In the second half of 2018, Tokyo also began to take a more accommodating position towards China. While it had long opposed China’s Asian Infrastructure Investment Bank (AIIB) and criticised the BRI, Tokyo finally agreed to cooperate with China on infrastructure projects. During his visit to China in October 2018, Abe pledged to cooperate with China on infrastructure projects in third countries, and find points of convergence between the AIIB and the Asian Development Bank.
A visit by Chinese President Xi Jinping to Japan was planned for early 2020 (but subsequently postponed due to the Covid-19 pandemic). Both countries built up a reservoir of goodwill during the pandemic when Japan sent aid and assistance to China. Arguably, such an uptick in relations could be short-lived. Tokyo has sought to get China-based Japanese firms to leave China as a post-pandemic response. Deep-seated issues — such as the disputed Diaoyu/ Senkaku islands, and the problem of history – will continue to plague bilateral relations.
The Covid-19 pandemic that escalated in China in January 2020 also exposed deficiencies in Japan’s regional leadership. The central government carried out relatively limited testing, there was squabbling between central and regional governments, and the Abe government did not seek to make social distancing legally enforceable. With Japan fighting the pandemic at home, China and South Korea stole a march on Japan in the regional leadership stakes.
In fact, Japan-backed projects in six of ASEAN’s biggest economies — Indonesia, Malaysia, Philippines, Singapore, Thailand and Vietnam — total a staggering sum of US$367 billion, against China’s US$255 billion.
Chinese Premier Li Keqiang, in a 14 April 2020 video-link meeting with ASEAN leaders and the leaders of the Plus Three (China, South Korea and Japan), called for a concerted response. He promised protective gear for ASEAN countries and supported calls for a Covid-19 ASEAN Response Fund. South Korea was behind efforts to set up the meeting. Comparatively, Japan was not seen to be leading ASEAN efforts, apart from entreaties for more cooperation and the development of Avigan, a drug that could potentially treat the coronavirus.
Not all is lost in Japan’s FOIP strategy, however. A core pillar of Japan’s FOIP strategy encompasses connectivity and infrastructure. Japan has a long history of building infrastructure and connectivity projects in Southeast Asia, South Asia and Africa. In fact, Japan-backed projects in six of ASEAN’s biggest economies — Indonesia, Malaysia, Philippines, Singapore, Thailand and Vietnam — total a staggering sum of US$367 billion, against China’s US$255 billion. Secondly, Japan’s Enhanced Partnership for Quality Infrastructure, which focuses on issues such as effective governance, job creation and addressing social and environmental impacts, is pertinent to Southeast Asia at a time when there are perceptions about China’s BRI and “debt trap diplomacy”.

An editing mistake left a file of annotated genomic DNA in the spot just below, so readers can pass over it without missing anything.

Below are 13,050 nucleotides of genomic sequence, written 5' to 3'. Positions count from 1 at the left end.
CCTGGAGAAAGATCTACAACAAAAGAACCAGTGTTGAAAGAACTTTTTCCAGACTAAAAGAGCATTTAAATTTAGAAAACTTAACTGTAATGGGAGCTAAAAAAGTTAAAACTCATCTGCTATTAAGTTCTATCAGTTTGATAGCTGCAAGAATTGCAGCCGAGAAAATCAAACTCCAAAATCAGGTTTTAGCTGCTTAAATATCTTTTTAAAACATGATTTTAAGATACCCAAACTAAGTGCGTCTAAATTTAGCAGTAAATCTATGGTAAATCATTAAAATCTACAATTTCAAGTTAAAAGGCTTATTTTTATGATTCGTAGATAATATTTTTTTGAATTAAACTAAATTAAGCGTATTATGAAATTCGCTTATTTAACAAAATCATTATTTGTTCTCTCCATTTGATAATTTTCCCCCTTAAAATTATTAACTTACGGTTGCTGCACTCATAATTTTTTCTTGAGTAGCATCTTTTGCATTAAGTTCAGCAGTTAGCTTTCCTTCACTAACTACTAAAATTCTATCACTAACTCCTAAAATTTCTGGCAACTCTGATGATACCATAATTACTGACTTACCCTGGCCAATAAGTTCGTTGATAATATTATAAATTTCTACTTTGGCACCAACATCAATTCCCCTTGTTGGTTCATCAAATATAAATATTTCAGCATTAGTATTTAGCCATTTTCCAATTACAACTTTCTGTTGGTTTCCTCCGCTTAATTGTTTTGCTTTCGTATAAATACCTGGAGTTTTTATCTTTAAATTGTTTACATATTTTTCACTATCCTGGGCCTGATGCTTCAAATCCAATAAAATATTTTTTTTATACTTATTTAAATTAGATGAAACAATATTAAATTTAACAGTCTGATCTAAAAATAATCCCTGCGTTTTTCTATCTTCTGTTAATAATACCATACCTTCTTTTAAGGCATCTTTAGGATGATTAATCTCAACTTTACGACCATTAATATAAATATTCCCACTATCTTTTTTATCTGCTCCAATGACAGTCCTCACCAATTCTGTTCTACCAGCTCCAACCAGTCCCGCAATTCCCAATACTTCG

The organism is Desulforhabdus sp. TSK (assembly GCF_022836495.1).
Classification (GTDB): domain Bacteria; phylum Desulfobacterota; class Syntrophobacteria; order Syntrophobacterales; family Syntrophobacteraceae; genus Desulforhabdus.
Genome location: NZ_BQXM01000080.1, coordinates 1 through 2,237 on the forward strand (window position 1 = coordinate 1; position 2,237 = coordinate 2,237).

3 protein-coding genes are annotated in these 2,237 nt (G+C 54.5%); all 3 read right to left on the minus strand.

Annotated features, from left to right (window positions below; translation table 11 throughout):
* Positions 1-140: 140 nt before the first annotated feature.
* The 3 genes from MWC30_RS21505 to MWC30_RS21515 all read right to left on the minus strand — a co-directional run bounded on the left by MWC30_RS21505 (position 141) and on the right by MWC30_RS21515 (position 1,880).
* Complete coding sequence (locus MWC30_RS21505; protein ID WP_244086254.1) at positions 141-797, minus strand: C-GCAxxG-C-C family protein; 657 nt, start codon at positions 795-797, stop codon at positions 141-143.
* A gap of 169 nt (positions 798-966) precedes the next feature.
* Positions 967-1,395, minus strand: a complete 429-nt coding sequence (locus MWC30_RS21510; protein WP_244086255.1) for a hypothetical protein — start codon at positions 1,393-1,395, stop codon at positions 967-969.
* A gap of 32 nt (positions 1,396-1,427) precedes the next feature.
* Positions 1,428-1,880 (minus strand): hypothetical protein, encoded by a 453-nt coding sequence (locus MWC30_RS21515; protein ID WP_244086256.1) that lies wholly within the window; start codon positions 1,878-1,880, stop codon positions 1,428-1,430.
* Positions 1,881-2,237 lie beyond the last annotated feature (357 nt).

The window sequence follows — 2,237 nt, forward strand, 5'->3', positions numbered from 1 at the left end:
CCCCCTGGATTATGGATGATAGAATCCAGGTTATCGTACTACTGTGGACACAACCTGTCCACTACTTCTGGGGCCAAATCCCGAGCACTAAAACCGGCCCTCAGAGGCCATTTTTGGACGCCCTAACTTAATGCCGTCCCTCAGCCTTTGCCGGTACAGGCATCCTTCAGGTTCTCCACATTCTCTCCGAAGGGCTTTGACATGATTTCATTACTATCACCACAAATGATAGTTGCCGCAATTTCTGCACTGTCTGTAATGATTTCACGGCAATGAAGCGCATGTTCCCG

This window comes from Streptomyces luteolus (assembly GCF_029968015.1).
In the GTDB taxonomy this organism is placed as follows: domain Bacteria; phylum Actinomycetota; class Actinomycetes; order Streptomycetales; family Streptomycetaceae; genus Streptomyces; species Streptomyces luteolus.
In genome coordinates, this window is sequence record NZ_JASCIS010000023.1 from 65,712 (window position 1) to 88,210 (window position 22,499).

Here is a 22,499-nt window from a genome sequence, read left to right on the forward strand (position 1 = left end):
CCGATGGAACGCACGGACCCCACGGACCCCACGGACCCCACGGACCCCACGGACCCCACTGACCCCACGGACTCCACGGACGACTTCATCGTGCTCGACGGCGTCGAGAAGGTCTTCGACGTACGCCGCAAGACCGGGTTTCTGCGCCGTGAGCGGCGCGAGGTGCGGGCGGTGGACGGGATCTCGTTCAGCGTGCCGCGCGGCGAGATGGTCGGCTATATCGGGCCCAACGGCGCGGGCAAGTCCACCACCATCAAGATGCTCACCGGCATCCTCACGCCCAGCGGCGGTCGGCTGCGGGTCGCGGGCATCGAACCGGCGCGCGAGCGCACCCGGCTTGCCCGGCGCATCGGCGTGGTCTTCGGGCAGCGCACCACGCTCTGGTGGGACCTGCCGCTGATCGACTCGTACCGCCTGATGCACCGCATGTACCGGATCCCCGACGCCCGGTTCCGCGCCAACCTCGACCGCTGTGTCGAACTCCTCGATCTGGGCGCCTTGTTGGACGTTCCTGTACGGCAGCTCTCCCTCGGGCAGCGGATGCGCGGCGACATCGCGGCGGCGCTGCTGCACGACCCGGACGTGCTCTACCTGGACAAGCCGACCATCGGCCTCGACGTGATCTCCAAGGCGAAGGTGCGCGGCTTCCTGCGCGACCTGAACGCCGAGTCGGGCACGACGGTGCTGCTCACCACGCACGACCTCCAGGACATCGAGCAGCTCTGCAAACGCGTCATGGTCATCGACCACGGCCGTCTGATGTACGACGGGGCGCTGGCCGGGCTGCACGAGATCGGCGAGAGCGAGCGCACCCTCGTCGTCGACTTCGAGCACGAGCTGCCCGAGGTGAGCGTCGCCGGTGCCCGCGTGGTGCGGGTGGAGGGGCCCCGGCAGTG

Finally, ASEAN has expressed support for Japan’s efforts to build connectivity and infrastructure between the Indian and Pacific Oceans. ASEAN has mapped out possible areas of cooperation with Japan, including the 2025 ASEAN Masterplan for Connectivity, sub-regional frameworks such as the Indian Ocean Regional Association and the ASEAN Smart Cities Framework.
Japan’s conceptualisation of the FOIP as an ordering mechanism for the region, and in particular, Southeast Asia, is floundering. Among the Indo-Pacific Four, there are many differences between their FOIP strategies. Second, Japan’s conceptualisation of the FOIP depends on ASEAN’s assent and support. Given that ASEAN has adopted its own AOIP, there is little likelihood of it supporting Japan’s FOIP strategy in its entirety. Furthermore, Japan’s standing as a regional leader has been diminished by its low-profile approach to working with ASEAN on the Covid-19 pandemic.
While Japan’s FOIP strategy — and its regional leadership — has floundered, it has not foundered. While ASEAN does not accept or assent to any power configuration or strategy that seeks to contain China, it has expressed support for some of Japan’s FOIP principles, such as the resolving of disputes without recourse to the use of force and in accordance with international law. Given ASEAN’s drive for regional connectivity, Japan has much to contribute, particularly via its Enhanced Partnership for Quality Infrastructure. And at a time when there are concerns in Southeast Asia about China’s rise — and potential American retrenchment from the region — Japan can play an important role in maintaining regional peace and stability.
In the 2020 State of Southeast Asia Survey published by the ASEAN Studies Centre at ISEAS-Yusof Ishak Institute, 61.3% of 1,308 respondents rated Japan as the most trusted leader (the US scored 30.3%, while China registered 16.1 per cent). If Tokyo taps on this reservoir of goodwill in Southeast Asia and works with ASEAN on aspects such as connectivity and infrastructure, its bid for regional leadership still has legs.
This article was first published as ISEAS Perspective 2020/40 "Japan’s Indo-Pacific Strategy in Southeast Asia: Floundering, not Foundering" by William Choong.